St. Petersburg: Military Typography of His Imperial Majesty’s General Staff, 1817. Item #586
Title page, engraved title page, engraved dedication leaf, , 230, 185- 186, 183 pp. 25,5x17,5 cm. With ten copper engraved plates, two large folding copper engraved maps of Lake Baikal and Eastern Siberia (the latter hand coloured), and a large folding table at rear. Original grey publisher’s wrappers. Housed in a recent custom made black clamshell box. Wrappers with some wear, with creases and a repaired tear, marginsslightly rubbed and soiled, but overall a very good copy in its originalstate, uncut and with large margins.
First and only edition. Very rare. Only four paper copies found in Worldcat. One of the earliest special Russian works on Irkutsk and Eastern Siberia written by Nikolay Semivskii after his three-year service as a vice-governor of the Irkutsk Province (1806-1809). The book also contains notes about Russian American Company’s offices in Irkutsk and other Siberian cities, and quotes from several Imperial decrees regarding RAC’s privileges and trade between Kamchatka and the Sandwich Islands.
According to several Russian bibliographers and historians, the book was widely based on the notes and materials of Ivan Losev, local artist, geographer, cartographer, historian and the first professional architect in Irkutsk. In 1806 Semivsky, Losev and a local official Vasily Lavrentyevich Potresov travelled from Irkutsk up the Angara River to the Main Irkutsk Salt Factory near modern-day Usolye; during the trip Losev drew several views which were included in the book; Losev also authored the plan of Irkutsk placed in the book.The first pages contain the correspondence between three Russian statesmen (Sergey Vyazmitinov, Alexey Razumovsky, Dmitry Guryev) discussing the review of the book by a renowned Russian navigator and explorer Gavriil Sarychev (1763- 1831) who praised it and noted that “northeastern part of Siberia which he [Semivsky] had a chance to travel through was described in its true state, both regarding its geography and inhabitants”. As a result, the book was published on the account of the Russian Emperor whose privy purse donated 5000 roubles for the publication (p. ).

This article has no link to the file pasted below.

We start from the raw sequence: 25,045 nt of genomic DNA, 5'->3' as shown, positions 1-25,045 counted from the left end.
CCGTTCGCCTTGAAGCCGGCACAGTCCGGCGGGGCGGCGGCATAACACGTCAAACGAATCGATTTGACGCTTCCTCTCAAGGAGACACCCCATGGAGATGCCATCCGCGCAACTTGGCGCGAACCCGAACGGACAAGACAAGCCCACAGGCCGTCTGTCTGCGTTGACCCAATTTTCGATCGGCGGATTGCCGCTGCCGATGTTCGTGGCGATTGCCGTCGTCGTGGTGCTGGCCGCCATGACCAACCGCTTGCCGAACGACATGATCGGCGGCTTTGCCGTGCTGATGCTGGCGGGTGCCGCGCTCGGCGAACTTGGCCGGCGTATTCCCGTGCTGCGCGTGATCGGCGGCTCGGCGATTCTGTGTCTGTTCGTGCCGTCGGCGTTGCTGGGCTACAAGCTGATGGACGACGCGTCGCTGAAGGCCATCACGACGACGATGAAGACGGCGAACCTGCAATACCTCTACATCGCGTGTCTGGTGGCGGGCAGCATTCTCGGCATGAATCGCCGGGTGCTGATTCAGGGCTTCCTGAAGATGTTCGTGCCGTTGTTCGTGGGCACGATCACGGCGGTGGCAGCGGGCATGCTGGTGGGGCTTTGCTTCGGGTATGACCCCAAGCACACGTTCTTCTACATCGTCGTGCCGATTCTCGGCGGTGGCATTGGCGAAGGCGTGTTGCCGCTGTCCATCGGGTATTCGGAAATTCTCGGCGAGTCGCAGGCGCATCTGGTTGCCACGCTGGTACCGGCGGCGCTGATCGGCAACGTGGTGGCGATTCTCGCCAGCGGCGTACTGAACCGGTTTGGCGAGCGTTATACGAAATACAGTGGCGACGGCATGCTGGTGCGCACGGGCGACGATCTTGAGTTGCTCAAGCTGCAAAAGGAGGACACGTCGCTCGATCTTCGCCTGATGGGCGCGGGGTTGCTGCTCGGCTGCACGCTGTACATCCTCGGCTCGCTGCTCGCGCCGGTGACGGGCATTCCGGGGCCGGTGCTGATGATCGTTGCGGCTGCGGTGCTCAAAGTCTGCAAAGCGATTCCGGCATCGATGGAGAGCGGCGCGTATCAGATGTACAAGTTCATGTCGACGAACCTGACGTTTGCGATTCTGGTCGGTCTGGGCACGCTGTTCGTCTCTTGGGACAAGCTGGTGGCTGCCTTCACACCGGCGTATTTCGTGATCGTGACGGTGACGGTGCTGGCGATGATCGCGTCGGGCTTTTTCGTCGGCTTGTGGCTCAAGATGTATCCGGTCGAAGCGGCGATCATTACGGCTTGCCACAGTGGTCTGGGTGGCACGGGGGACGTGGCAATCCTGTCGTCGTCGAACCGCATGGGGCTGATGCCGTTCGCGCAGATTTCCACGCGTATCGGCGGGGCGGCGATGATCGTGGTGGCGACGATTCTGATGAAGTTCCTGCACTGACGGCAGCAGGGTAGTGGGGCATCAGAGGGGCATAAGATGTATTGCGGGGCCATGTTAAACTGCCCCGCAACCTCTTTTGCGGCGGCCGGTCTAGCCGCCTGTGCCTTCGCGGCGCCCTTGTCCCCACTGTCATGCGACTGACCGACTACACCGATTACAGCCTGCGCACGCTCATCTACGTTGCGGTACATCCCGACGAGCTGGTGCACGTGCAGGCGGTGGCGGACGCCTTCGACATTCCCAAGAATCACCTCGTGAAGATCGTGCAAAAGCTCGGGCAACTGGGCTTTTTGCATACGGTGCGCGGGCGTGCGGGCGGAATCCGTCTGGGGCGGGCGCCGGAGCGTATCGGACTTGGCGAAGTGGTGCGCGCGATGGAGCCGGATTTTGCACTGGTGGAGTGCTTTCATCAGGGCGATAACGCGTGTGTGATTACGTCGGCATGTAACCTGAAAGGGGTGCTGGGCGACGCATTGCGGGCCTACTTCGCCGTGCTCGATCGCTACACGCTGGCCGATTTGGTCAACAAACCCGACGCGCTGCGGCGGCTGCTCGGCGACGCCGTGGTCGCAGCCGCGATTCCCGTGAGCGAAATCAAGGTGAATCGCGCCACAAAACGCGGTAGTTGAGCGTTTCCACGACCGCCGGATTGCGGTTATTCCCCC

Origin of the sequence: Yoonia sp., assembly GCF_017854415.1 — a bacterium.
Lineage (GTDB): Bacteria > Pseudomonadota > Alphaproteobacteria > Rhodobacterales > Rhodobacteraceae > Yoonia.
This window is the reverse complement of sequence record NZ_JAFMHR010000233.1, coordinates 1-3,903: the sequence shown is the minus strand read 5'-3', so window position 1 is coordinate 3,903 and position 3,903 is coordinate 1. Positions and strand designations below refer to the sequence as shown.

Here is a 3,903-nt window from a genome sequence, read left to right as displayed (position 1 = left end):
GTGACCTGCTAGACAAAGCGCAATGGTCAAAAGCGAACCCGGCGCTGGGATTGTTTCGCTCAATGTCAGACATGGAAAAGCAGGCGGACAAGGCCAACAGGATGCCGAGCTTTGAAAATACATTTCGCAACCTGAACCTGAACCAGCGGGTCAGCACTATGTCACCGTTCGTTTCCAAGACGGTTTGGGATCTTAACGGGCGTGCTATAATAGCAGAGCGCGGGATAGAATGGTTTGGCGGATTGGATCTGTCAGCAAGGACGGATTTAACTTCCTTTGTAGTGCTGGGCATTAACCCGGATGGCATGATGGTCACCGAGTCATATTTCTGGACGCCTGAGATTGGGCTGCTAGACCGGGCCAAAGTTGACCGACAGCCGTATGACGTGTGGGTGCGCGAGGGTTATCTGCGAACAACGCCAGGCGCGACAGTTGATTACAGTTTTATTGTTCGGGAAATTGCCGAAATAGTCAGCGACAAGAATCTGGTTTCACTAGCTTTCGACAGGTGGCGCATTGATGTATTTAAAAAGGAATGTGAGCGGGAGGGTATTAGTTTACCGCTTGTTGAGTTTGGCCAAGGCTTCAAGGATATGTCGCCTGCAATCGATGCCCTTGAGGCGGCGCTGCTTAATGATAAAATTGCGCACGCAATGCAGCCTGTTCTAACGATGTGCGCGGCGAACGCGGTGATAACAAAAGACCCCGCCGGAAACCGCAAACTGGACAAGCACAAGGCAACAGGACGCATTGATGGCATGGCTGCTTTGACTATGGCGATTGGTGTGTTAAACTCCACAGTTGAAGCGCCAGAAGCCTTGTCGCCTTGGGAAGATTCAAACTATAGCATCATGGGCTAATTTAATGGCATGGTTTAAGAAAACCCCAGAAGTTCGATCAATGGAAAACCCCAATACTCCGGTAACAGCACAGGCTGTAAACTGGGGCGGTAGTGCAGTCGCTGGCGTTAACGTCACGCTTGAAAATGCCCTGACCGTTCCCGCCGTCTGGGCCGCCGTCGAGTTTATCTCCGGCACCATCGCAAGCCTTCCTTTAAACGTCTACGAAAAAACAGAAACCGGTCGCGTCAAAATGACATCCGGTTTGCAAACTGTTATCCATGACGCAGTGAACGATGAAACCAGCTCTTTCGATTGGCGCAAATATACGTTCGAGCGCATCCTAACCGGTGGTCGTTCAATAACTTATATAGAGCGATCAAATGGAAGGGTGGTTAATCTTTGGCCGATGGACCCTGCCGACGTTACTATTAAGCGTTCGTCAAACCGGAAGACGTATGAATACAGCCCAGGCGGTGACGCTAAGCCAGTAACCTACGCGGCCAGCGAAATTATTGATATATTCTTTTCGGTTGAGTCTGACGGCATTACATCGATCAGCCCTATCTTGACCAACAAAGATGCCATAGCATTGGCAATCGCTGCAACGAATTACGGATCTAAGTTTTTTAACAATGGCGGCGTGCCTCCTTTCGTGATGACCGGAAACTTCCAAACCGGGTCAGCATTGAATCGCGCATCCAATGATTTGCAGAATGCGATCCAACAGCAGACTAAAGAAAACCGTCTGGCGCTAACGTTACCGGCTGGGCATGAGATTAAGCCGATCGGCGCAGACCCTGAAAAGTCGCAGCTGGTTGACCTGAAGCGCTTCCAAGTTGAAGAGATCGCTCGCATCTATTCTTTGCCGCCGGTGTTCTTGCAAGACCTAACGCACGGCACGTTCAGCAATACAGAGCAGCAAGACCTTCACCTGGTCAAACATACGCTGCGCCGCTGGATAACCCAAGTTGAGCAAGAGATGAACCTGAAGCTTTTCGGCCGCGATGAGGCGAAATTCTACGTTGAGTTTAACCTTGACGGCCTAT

The book contains an extensive and well written description of Irkutsk and its surroundings, Irkutsk Province including Yakutsk district, Chukotka and Kamchatka, Lake Baikal, Lena and Angara Rivers and their tributaries; details the region’s industry and trade et al. There is also description of a route from Saint Petersburg to Irkutsk by land or rivers, with all stations on the way, and a table of distances between the cities of the Irkutsk province and between those and the Russian “capitals” (Saint Petersburg and Moscow). The book also has 50 numbered “Comments or Curious Notes” supplementing the chapters on miscellaneous matters: the meaning of the word “Siberia” (No. 1), grave of the famous merchant and a founder of Russian America Grigogy Shelekhov in the Irkutsk Znamensky Monastery (No. 4), earthquakes in Irkutsk (No. 8), navigation on Lake Baikal (No. 16), a description of Chukotka (No. 33), a dictionary of local Siberian words and expressions (No. 10, pp. 16-26), navigation and Russian settlers on the Amur River, Albazin, and Russian Orthodox Mission in Beijing (No. 38), tea trade with China in Kyakhta and Buddhism (No. 47) et al. The narration is supplemented with several poems by Semivsky including an unsigned “Letter from Neva to Angara” – one of the first Russian poems about Lake Baikal (pp. 43-44), etc.
Although not specially dedicated to Russian America, the book includes several interesting notes about Alaska, Russian American Company and navigation in the Pacific, which were closely connected to Irkutsk and Kamchatka – the majority of the first members of the RAC were Irkutsk merchants, the first headquarters of the RAC was in Irkutsk, and up to the 1830s most of the supplies for the RAC’s ships were prepared on the Irkutsk wharfs (sails, rigging, anchors etc.).